How can an unmarried father protect his rights in an adoption?

On behalf of Stange Law Firm, PC posted in Family Law on Thursday, February 5, 2015.

The adoption process in Missouri offers the opportunity for single individuals or couples to become the legal parents of a child. Once the adoption process is completed and finalized through the courts, the adoptive parents take on the same legal duties and acquire all legal rights generally afforded to the birth parents.

In fact, one of the final steps in a Missouri adoption is the sealing of the child’s original birth certificate and its replacement with one in which the adoptive parents are listed as the birth parents. For all intents and purposes, adoption terminates the rights of the birth parents.

Termination of the parental rights may occur by court order after a finding of abuse, neglect or abandonment of the child by one or both of the birth parents. Birth parents may also voluntarily give up their parental rights in order to allow a child to be adopted.

Complex family law issues arise when the father of a child is not married to its mother and paternity has not been established.

An unmarried father must take steps to protect his right to be notified of an adoption proceeding involving his child; otherwise, the adoption may be finalized without his consent. An unmarried father may establish paternity through an Affidavit Acknowledging Paternity signed by both parents, or, if the mother refuses to cooperate, by filing a paternity proceeding in court.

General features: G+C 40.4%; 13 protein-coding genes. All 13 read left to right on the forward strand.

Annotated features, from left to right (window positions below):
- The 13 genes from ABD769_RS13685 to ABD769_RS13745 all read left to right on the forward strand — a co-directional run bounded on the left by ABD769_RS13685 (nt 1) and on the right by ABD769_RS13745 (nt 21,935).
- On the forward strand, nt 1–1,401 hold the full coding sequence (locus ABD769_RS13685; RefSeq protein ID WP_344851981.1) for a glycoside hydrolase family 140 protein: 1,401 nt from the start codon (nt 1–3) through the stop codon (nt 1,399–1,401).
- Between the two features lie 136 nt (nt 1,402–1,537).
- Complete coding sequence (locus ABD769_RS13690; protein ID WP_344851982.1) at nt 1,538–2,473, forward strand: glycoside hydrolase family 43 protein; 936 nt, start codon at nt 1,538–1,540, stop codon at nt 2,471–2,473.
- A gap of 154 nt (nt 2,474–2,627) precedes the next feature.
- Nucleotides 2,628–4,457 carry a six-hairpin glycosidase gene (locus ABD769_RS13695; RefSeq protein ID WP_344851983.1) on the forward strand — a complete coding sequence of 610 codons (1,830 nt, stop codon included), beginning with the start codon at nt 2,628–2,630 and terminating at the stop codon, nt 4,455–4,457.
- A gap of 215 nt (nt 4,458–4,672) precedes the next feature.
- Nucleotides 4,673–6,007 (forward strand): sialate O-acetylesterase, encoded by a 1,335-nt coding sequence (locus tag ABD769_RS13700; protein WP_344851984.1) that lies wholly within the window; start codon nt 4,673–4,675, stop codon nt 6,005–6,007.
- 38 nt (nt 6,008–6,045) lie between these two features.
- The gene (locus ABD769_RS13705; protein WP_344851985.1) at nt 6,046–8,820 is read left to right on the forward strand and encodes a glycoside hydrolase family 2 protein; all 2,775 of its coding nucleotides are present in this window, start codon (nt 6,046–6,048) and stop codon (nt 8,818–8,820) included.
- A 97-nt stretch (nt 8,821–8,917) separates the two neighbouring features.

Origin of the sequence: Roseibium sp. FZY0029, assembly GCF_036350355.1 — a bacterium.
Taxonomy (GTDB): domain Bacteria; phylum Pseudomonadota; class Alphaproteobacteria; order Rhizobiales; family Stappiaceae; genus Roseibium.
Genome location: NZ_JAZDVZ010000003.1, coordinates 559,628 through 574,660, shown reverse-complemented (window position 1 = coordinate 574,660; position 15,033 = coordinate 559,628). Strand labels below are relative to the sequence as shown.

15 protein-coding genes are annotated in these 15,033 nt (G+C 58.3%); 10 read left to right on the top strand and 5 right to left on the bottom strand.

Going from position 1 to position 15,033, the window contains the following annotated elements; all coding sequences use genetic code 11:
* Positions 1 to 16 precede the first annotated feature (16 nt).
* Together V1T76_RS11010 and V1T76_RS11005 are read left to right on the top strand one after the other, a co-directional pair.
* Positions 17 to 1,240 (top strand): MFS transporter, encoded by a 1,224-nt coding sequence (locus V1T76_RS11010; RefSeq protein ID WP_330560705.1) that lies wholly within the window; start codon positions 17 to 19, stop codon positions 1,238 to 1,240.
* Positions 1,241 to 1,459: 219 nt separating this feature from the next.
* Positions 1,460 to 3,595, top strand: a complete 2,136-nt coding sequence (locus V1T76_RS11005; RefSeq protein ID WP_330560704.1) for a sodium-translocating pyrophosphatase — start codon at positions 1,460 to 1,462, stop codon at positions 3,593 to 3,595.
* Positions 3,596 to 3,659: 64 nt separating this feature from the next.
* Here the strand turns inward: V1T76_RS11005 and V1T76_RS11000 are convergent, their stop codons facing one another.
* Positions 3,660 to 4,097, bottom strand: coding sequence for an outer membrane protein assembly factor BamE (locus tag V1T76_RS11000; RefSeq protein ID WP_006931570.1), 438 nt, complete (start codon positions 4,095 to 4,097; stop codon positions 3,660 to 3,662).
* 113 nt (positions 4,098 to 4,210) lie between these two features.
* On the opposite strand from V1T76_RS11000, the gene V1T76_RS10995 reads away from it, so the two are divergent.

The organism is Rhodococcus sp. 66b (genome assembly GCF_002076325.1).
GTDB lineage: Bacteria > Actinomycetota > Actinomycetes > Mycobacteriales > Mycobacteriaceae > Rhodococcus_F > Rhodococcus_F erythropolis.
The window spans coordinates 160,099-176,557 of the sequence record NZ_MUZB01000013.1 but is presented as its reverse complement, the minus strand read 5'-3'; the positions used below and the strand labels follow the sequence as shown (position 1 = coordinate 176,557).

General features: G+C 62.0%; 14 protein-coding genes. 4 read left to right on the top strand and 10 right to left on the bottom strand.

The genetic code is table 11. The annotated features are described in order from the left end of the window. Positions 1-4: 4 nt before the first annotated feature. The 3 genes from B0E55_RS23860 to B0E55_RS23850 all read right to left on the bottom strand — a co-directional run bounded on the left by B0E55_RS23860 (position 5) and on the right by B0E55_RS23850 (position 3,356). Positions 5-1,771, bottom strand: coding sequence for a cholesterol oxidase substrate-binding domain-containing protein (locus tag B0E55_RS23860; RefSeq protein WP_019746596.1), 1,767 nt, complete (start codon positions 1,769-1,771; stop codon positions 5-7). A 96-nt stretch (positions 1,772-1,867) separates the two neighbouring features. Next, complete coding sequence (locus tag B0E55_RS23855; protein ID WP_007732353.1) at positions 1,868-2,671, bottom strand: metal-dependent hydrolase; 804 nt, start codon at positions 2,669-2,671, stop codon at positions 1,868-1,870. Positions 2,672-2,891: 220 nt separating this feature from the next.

State law allows a man to protect his right to be notified of an adoption proceeding involving his child while he goes through the process of establishing paternity. He can arrange to be notified of an adoption proceeding by adding his name to the state’s Putative Father Registry. He still must establish paternity, but registration within 15 days from the date of the child’s birth assures a putative father of being notified in the event an adoption proceeding is begun.

This posting is an overview of a one aspect of family law involving an unmarried father’s rights. It is not intended as legal advice which should only be obtained from an attorney well-versed in adoption and the rights of birth parents.

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